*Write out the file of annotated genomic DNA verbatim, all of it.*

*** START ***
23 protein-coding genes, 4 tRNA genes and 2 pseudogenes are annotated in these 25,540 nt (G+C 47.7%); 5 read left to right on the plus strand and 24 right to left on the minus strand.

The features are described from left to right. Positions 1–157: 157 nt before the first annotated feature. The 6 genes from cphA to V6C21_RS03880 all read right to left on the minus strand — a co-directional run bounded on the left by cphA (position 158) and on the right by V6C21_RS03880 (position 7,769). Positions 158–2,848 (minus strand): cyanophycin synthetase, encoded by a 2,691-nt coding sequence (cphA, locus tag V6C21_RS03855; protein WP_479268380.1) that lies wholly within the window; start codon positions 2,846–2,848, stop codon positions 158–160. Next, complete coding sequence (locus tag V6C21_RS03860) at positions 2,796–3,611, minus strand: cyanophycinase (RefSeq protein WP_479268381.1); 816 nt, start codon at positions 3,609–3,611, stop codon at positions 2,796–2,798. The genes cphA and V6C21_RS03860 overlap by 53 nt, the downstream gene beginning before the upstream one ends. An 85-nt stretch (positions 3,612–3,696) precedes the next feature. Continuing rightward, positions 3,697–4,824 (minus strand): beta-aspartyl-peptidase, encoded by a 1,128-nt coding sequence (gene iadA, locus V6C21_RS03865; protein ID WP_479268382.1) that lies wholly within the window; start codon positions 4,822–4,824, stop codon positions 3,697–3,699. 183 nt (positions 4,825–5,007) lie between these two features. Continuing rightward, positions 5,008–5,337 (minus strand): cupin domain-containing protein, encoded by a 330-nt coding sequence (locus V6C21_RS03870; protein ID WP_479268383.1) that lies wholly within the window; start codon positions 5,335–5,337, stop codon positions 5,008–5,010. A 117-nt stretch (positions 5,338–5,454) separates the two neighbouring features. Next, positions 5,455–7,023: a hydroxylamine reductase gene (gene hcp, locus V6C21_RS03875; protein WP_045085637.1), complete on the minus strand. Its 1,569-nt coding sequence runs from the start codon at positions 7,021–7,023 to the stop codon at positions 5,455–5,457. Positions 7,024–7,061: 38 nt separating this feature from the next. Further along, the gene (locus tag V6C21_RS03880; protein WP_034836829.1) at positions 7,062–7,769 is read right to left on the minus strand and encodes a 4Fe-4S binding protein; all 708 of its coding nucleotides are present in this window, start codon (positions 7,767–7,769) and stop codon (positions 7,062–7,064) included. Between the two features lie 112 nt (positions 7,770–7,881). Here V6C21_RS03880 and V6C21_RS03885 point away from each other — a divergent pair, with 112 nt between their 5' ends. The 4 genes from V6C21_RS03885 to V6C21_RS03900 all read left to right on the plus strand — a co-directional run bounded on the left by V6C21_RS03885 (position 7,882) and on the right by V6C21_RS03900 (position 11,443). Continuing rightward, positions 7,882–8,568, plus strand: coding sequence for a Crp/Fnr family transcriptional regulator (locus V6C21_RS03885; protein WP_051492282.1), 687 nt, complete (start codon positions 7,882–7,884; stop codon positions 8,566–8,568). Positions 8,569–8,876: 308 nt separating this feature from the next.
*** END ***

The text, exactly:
23 protein-coding genes, 4 tRNA genes and 2 pseudogenes are annotated in these 25,540 nt (G+C 47.7%); 5 read left to right on the plus strand and 24 right to left on the minus strand.

The features are described from left to right. Positions 1–157: 157 nt before the first annotated feature. The 6 genes from cphA to V6C21_RS03880 all read right to left on the minus strand — a co-directional run bounded on the left by cphA (position 158) and on the right by V6C21_RS03880 (position 7,769). Positions 158–2,848 (minus strand): cyanophycin synthetase, encoded by a 2,691-nt coding sequence (cphA, locus tag V6C21_RS03855; protein WP_479268380.1) that lies wholly within the window; start codon positions 2,846–2,848, stop codon positions 158–160. Next, complete coding sequence (locus tag V6C21_RS03860) at positions 2,796–3,611, minus strand: cyanophycinase (RefSeq protein WP_479268381.1); 816 nt, start codon at positions 3,609–3,611, stop codon at positions 2,796–2,798. The genes cphA and V6C21_RS03860 overlap by 53 nt, the downstream gene beginning before the upstream one ends. An 85-nt stretch (positions 3,612–3,696) precedes the next feature. Continuing rightward, positions 3,697–4,824 (minus strand): beta-aspartyl-peptidase, encoded by a 1,128-nt coding sequence (gene iadA, locus V6C21_RS03865; protein ID WP_479268382.1) that lies wholly within the window; start codon positions 4,822–4,824, stop codon positions 3,697–3,699. 183 nt (positions 4,825–5,007) lie between these two features. Continuing rightward, positions 5,008–5,337 (minus strand): cupin domain-containing protein, encoded by a 330-nt coding sequence (locus V6C21_RS03870; protein ID WP_479268383.1) that lies wholly within the window; start codon positions 5,335–5,337, stop codon positions 5,008–5,010. A 117-nt stretch (positions 5,338–5,454) separates the two neighbouring features. Next, positions 5,455–7,023: a hydroxylamine reductase gene (gene hcp, locus V6C21_RS03875; protein WP_045085637.1), complete on the minus strand. Its 1,569-nt coding sequence runs from the start codon at positions 7,021–7,023 to the stop codon at positions 5,455–5,457. Positions 7,024–7,061: 38 nt separating this feature from the next. Further along, the gene (locus tag V6C21_RS03880; protein WP_034836829.1) at positions 7,062–7,769 is read right to left on the minus strand and encodes a 4Fe-4S binding protein; all 708 of its coding nucleotides are present in this window, start codon (positions 7,767–7,769) and stop codon (positions 7,062–7,064) included. Between the two features lie 112 nt (positions 7,770–7,881). Here V6C21_RS03880 and V6C21_RS03885 point away from each other — a divergent pair, with 112 nt between their 5' ends. The 4 genes from V6C21_RS03885 to V6C21_RS03900 all read left to right on the plus strand — a co-directional run bounded on the left by V6C21_RS03885 (position 7,882) and on the right by V6C21_RS03900 (position 11,443). Continuing rightward, positions 7,882–8,568, plus strand: coding sequence for a Crp/Fnr family transcriptional regulator (locus V6C21_RS03885; protein WP_051492282.1), 687 nt, complete (start codon positions 7,882–7,884; stop codon positions 8,566–8,568). Positions 8,569–8,876: 308 nt separating this feature from the next.